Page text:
Copyright 2023 by Areti Krepapa and Filoumena Zlatanou. Short sections of text may be quoted, provided that full credit is given to the source.
Working Paper 8: Redefining recruitment and selection processes for responsible AI in pre-employment assessments
Author: Olivia Kyriakidou
Abstract: The objective of the paper is fourfold: a) to focus on a specific HRM process, such as the pre-employment assessments that take place in the recruitment and selection process, b) explore how AI works in pre-employment assessments, c) identify how biases could be incorporated in AI in pre-employment assessments, and d) develop a framework for future work and practice for the development and implementation of ethical AI in pre-employment assessments. In this way, our paper contributes to the development and implementation of ethical AI tools and technologies, maximizing the benefits of AI systems in HRM and especially pre-employment assessments while at the same time preventing their risks.
Copyright 2023 by Olivia Kyriakidou. Short sections of text may be quoted, provided that full credit is given to the source.
Working Paper 9: Flexible working arrangements, ostracism and inequality: The role of LMX and servant leadership
Authors: Olivia Kyriakidou, Anna-Liza Manali and Angeliki Vourlou-Barza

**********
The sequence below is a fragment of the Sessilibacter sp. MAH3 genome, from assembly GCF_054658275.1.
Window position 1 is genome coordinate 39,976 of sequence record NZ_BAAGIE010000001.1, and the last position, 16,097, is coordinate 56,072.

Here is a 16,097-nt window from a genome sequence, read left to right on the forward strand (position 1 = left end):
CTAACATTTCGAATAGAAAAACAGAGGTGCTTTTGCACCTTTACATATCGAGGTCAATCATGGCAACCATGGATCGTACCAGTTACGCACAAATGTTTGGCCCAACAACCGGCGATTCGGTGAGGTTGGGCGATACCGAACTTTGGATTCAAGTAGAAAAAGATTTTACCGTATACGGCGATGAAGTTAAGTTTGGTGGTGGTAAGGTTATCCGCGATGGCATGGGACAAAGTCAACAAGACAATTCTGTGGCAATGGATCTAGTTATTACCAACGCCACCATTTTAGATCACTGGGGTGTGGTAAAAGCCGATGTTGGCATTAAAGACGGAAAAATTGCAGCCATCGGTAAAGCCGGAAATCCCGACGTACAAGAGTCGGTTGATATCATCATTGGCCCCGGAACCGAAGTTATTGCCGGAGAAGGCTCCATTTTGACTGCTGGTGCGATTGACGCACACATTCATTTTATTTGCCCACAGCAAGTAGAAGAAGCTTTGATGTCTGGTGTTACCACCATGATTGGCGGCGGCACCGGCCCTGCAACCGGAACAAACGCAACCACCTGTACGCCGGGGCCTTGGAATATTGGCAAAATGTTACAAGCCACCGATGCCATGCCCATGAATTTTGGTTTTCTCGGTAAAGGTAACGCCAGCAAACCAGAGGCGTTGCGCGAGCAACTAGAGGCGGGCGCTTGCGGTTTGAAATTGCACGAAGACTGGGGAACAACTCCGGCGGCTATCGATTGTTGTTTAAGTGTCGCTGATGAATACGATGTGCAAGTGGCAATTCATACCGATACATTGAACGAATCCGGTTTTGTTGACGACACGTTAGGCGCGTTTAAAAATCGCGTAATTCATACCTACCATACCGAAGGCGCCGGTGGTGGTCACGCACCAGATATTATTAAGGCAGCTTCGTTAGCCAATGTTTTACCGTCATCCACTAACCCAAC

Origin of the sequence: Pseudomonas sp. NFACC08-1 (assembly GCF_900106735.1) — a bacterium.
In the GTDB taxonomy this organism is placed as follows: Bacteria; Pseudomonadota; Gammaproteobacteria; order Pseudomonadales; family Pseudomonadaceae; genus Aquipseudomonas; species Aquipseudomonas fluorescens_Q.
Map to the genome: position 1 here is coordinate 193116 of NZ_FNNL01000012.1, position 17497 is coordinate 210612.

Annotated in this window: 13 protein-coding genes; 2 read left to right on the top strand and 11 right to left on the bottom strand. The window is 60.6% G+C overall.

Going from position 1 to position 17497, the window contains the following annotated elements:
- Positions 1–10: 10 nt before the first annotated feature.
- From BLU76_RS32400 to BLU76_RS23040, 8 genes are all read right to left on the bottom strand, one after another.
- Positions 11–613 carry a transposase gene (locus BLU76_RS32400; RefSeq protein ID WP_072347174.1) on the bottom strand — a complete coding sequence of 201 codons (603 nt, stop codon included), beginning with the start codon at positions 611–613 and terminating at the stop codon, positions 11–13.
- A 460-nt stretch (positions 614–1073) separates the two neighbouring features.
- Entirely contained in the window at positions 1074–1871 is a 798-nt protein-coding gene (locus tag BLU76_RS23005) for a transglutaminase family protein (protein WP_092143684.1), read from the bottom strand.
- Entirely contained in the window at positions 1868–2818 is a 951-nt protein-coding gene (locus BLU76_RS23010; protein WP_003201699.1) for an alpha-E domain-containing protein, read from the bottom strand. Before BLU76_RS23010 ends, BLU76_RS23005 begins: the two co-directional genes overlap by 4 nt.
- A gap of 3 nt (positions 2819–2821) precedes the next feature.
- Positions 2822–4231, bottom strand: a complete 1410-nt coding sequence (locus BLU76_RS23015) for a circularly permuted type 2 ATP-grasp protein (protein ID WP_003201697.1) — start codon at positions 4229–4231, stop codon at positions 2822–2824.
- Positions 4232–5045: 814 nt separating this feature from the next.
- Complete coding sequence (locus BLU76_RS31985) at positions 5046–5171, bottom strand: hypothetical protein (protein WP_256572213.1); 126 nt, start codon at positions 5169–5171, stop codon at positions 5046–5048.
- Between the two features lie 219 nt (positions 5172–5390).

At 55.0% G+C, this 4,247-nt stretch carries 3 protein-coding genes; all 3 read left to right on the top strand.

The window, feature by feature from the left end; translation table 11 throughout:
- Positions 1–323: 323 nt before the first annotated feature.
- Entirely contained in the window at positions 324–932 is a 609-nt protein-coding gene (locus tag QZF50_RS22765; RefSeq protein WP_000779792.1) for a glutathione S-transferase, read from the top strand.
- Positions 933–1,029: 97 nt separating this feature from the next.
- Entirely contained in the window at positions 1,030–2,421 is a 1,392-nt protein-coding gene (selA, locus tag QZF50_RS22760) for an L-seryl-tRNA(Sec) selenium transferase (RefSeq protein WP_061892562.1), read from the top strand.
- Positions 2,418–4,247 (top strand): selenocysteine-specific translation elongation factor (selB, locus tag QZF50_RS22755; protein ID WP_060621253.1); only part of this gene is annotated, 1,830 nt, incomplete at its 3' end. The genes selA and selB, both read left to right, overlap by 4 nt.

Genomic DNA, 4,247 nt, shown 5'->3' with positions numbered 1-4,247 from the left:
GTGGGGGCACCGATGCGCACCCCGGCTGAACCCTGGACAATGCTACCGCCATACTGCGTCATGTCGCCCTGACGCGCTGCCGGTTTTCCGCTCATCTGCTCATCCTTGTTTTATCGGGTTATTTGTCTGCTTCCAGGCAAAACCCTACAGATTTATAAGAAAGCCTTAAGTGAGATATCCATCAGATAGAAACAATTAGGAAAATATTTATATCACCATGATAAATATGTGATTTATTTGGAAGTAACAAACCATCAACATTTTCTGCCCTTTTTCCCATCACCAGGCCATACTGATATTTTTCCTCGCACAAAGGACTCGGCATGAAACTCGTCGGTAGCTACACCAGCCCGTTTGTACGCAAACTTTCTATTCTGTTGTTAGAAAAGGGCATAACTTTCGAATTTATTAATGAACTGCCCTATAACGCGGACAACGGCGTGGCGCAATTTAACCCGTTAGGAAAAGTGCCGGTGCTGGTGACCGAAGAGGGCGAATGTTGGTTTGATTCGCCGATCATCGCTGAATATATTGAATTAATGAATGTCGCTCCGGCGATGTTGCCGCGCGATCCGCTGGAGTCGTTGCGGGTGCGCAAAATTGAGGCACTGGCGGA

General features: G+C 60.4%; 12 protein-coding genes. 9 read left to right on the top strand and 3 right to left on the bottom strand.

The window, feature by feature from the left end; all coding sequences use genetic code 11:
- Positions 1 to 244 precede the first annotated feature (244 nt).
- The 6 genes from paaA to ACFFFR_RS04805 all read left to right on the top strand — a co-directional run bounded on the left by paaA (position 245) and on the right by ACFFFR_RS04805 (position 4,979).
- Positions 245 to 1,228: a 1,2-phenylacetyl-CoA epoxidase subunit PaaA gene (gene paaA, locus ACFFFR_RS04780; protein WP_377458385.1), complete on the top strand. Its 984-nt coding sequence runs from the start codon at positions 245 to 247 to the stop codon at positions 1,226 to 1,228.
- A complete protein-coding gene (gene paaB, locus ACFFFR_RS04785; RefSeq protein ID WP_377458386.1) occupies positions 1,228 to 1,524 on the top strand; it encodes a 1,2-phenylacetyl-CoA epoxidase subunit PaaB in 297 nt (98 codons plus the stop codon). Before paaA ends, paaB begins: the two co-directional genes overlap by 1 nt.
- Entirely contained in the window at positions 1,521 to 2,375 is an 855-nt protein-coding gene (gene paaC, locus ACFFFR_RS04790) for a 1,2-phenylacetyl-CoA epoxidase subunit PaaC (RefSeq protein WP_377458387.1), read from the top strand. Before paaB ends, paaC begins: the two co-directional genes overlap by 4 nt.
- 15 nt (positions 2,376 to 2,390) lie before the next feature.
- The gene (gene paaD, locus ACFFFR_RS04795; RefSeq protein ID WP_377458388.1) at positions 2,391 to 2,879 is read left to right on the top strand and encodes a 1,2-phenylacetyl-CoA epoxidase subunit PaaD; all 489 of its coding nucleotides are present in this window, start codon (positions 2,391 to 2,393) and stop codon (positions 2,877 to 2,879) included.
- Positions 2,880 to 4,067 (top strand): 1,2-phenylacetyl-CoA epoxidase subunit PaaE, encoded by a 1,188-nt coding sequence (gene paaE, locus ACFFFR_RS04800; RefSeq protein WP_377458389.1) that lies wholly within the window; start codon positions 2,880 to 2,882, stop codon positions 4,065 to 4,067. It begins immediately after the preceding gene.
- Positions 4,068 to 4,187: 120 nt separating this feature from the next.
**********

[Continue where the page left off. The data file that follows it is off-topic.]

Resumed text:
Abstract: The unanticipated disruption caused by the ongoing coronavirus pandemic led to the extensive use of flexible working arrangements. In such a boundaryless work environment, however, there are significant concerns, especially around inclusivity and discrimination in hybrid and remote work settings. Given the increasing concerns, we investigated whether the extent of working in substantially flexible working arrangements relates to employees’ perceived ostracism and inequality, distinguishing between working from home, in a hybrid mode or from the office. In addition, we theorized that in flexible working arrangements, high-quality leader relationships, such as LMX and servant leadership, are likely to reduce perceptions of ostracism and inequality. Based on a survey of 61 professionals who worked to varied degrees in flexible working arrangements, we found that employees who worked extensively in a hybrid mode were less likely to report experiences of ostracism and inequality in comparison to employees who worked mainly from home or in an office. Furthermore, a moderation analysis showed that the effects of LMX and servant leadership on perceptions of ostracism and inequality were much stronger for individuals who work in hybrid working arrangements than those who work at the office or from home. This research significantly improves our understanding of how different degrees of flexible working arrangements affect employees and by demonstrating the role of high-quality leader relationships in reducing perceptions of ostracism and inequality at different degrees of work flexibility.